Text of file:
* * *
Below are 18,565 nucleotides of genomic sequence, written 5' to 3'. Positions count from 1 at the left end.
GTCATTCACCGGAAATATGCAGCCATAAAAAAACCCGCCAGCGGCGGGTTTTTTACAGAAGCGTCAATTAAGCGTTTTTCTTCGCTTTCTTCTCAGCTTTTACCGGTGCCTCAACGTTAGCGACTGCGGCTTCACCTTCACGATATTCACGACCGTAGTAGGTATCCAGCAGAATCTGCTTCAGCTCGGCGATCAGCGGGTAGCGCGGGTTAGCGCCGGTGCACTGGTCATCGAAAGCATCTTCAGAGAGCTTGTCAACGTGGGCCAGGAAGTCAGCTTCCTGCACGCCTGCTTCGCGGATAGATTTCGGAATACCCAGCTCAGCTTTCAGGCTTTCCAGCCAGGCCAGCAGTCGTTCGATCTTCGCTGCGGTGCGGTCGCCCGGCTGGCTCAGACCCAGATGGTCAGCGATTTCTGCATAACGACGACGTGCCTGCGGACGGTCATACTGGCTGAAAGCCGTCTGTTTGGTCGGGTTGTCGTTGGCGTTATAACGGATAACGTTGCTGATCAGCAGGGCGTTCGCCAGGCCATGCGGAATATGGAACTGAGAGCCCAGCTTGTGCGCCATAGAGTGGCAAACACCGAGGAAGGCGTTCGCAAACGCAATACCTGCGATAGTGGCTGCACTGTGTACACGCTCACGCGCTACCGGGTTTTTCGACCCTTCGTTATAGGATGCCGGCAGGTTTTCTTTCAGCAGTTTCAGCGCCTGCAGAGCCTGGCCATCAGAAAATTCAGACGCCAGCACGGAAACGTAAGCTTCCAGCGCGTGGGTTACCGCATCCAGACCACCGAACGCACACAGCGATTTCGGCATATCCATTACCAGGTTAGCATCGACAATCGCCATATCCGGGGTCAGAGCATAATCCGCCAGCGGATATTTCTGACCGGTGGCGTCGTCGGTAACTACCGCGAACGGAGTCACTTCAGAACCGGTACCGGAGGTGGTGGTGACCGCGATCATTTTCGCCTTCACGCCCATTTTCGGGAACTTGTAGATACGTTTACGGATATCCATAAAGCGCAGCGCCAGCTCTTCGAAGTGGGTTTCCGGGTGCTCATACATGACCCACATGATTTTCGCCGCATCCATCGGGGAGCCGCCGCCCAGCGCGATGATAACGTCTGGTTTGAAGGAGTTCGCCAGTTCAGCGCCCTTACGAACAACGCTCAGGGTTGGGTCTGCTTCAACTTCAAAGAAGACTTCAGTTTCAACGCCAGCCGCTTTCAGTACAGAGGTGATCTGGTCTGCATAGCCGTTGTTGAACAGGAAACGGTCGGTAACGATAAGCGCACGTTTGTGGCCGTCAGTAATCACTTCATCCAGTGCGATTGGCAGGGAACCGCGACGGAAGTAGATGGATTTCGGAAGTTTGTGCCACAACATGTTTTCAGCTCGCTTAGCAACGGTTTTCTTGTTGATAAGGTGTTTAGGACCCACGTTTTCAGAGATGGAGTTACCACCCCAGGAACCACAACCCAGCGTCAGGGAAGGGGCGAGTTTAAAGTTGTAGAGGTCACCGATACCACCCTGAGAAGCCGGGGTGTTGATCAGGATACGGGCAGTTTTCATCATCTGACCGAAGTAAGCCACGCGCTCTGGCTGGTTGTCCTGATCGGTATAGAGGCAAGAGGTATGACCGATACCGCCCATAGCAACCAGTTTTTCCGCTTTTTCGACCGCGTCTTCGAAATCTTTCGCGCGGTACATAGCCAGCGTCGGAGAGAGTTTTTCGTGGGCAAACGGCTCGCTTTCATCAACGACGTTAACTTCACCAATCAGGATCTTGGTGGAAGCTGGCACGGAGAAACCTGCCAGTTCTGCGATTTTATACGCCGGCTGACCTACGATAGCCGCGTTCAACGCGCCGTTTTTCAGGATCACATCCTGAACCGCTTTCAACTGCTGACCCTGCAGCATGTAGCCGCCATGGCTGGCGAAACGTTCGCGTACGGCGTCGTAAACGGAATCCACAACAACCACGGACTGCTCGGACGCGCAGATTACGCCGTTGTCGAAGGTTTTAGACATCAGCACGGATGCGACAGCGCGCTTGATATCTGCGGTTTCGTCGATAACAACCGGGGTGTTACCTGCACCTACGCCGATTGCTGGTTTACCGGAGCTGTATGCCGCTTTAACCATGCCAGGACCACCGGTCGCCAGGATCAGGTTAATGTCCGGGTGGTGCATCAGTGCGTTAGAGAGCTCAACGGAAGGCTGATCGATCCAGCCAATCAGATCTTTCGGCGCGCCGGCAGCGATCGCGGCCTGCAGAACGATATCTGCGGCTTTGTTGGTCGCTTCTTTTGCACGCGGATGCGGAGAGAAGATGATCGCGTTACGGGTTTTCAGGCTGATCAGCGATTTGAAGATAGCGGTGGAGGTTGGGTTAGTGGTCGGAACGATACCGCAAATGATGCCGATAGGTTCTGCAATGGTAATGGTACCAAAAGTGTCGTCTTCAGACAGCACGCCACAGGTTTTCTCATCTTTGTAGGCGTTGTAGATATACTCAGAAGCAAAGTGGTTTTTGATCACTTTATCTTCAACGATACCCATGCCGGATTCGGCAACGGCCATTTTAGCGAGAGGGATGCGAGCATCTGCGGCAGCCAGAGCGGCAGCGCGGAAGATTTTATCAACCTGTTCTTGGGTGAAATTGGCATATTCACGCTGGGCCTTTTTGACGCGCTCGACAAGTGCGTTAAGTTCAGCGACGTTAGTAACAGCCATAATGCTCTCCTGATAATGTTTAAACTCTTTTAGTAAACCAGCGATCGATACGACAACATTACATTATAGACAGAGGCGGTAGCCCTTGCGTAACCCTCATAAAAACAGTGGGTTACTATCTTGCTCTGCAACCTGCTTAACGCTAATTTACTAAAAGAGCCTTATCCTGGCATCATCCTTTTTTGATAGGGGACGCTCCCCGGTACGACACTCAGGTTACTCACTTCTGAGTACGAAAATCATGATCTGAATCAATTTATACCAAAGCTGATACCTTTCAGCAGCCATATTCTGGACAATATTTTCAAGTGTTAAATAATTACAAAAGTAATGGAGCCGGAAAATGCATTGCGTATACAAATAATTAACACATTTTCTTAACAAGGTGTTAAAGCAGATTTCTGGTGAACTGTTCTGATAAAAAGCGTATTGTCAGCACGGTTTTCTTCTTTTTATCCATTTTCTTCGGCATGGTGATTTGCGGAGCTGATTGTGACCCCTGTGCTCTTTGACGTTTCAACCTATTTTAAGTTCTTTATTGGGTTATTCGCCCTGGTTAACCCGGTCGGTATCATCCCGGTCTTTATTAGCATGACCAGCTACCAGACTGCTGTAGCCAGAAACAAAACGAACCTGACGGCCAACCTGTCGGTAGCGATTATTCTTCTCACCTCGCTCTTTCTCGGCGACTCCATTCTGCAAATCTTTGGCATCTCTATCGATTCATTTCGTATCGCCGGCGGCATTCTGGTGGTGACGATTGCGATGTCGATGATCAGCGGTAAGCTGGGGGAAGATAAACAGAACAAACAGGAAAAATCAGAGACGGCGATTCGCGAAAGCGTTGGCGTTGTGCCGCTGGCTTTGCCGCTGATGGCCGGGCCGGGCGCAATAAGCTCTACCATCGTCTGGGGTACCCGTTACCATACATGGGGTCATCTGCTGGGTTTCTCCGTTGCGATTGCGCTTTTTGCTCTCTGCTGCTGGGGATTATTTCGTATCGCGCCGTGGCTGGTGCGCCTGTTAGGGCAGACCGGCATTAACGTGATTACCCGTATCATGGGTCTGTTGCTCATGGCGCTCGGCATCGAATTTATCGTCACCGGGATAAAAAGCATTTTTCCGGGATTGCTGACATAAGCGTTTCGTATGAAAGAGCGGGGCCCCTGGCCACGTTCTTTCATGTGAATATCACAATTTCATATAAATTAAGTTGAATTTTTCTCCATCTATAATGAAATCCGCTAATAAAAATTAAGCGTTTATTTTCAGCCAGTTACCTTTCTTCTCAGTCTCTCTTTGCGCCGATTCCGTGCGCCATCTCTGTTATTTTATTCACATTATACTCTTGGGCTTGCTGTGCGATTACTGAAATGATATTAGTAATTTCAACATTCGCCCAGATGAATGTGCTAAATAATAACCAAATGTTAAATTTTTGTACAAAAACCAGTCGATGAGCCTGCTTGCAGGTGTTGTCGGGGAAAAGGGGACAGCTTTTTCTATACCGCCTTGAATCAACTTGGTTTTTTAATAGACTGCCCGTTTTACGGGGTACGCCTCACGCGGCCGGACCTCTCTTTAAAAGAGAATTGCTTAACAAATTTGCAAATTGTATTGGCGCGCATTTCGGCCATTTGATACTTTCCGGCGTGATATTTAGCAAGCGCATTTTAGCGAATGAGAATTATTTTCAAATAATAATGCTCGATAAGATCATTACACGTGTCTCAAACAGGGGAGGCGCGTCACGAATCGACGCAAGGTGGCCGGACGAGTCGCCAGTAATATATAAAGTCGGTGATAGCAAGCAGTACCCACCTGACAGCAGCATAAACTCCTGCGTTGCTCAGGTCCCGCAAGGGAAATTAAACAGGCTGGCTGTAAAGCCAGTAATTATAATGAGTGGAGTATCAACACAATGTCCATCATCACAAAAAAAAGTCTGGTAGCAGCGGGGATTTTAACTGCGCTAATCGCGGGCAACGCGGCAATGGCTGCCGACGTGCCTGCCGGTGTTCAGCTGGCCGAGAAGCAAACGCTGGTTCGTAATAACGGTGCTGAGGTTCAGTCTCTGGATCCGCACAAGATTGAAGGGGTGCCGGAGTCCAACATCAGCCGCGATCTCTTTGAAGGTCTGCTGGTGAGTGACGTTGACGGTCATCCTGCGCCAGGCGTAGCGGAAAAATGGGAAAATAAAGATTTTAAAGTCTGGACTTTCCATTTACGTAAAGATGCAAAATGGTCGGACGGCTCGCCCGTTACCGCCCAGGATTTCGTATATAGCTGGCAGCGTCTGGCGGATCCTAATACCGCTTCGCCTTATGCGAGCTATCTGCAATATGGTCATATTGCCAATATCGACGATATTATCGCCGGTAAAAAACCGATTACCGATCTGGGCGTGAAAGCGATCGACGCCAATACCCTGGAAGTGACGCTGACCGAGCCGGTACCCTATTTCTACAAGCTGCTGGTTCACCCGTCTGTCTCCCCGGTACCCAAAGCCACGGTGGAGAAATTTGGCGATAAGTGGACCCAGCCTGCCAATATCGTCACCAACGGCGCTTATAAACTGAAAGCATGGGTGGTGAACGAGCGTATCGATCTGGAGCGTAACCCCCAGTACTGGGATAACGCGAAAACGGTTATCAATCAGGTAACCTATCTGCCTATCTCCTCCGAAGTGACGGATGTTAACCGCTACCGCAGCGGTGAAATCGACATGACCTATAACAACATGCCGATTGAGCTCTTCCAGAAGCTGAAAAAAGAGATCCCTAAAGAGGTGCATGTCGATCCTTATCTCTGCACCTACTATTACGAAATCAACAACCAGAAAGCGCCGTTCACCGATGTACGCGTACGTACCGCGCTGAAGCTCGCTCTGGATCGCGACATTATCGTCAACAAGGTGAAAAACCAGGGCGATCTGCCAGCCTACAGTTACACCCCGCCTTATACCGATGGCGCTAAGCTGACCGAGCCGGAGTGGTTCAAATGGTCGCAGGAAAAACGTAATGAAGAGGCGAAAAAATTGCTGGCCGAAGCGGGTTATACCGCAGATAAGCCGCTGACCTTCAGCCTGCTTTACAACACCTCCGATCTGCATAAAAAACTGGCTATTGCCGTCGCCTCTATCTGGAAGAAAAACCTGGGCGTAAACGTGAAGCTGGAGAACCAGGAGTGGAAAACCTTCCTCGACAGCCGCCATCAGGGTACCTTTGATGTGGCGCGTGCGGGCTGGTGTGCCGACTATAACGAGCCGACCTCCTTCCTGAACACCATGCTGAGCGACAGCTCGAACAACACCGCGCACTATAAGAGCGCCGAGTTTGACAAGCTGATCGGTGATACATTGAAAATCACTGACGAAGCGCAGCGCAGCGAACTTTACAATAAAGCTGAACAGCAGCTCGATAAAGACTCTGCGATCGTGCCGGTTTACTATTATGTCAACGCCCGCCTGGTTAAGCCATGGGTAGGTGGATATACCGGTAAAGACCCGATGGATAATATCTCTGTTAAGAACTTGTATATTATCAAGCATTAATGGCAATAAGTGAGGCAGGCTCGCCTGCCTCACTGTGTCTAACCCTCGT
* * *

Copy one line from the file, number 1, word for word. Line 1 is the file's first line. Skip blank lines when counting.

Below are 18,565 nucleotides of genomic sequence, written 5' to 3'. Positions count from 1 at the left end.